Autism Socialization

  • Use routines. Routines can help ease anxiety because the child knows what comes next.
  • Schedule play dates with kids who are typically developing. Kids learn through imitation.
  • Create stories starring your child that can prepare him/her for social settings: "Ashley goes to the park," or "Mark is going on a play date." These stories can help create expectations and also help with transitions.
  • Help your child find the words for what s/he is feeling. If your child doesn't like something another child is doing, help him/her address the situation. "I don’t like when you _______."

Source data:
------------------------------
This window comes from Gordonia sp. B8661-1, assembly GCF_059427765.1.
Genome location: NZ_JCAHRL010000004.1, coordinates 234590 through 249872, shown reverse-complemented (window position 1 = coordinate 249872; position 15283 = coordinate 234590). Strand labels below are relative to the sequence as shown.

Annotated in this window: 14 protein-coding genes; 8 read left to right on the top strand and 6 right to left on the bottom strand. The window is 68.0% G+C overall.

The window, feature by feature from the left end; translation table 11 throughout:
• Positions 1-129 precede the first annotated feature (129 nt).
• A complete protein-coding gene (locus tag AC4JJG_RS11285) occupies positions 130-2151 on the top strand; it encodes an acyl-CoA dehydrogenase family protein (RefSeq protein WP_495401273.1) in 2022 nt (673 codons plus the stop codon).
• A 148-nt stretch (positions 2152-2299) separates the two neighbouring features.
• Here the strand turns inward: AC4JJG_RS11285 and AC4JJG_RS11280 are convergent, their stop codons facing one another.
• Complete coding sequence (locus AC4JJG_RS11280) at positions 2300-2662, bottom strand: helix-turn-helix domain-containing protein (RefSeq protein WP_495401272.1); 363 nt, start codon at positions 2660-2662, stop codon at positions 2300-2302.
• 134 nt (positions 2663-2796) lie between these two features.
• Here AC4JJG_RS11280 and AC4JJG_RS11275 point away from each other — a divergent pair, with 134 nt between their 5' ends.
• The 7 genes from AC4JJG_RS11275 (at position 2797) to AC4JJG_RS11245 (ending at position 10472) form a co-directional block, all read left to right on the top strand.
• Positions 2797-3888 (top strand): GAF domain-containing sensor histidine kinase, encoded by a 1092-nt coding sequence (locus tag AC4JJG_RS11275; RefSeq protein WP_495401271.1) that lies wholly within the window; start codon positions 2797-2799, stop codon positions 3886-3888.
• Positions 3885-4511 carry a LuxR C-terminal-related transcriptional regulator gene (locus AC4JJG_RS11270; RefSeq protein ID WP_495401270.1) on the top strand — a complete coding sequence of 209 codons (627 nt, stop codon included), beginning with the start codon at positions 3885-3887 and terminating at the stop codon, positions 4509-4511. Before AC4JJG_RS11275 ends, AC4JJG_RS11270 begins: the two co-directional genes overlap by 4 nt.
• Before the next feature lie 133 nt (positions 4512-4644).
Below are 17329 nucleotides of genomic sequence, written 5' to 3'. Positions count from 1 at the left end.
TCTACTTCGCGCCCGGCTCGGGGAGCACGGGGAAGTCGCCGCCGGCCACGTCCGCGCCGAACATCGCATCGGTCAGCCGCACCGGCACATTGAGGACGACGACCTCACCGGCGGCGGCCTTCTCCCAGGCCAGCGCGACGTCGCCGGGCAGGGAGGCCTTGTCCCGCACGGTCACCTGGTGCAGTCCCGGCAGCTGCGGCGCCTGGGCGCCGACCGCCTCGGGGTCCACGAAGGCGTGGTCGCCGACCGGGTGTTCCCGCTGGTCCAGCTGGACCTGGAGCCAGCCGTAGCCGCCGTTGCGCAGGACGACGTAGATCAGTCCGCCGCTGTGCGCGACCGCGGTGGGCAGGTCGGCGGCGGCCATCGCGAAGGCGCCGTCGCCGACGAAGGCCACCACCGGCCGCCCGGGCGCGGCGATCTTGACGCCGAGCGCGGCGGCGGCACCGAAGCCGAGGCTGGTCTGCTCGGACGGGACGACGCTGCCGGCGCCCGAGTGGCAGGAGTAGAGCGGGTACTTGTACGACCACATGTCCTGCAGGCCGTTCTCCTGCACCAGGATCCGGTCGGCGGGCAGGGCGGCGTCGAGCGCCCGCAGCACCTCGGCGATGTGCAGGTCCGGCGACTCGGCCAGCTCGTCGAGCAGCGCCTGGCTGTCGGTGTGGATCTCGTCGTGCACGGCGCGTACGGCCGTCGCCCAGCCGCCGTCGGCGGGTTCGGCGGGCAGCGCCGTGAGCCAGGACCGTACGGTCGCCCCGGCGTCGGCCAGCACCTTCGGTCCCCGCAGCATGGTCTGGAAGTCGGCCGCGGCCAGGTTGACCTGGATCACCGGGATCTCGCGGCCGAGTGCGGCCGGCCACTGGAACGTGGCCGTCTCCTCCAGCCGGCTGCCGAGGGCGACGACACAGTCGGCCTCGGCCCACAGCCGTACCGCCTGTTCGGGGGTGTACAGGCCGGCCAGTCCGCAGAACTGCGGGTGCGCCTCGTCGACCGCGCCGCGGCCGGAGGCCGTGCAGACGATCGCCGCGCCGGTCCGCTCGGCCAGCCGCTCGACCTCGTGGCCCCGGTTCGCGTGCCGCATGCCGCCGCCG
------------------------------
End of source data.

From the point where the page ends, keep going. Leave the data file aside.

• When going to the park, bring a ball or bubbles. Kids tend to love these and will come over to play. Encourage your child to ask them to play. "Want to play?" "Come play?" "Play?" Use a social phrase at their language level. When they like the activity, encourage them to ask for "more."
  • Give behavior-specific praises. "I like the way you ___." "Great job asking to play."
  • Practice what to do and say when other children say they don’t want to play. Role playing can help prepare your child for these situations.
Parenting and Advocacy, Social skills and friendship, Your young person's disability, Friendship and Social, Socialization
Download PDF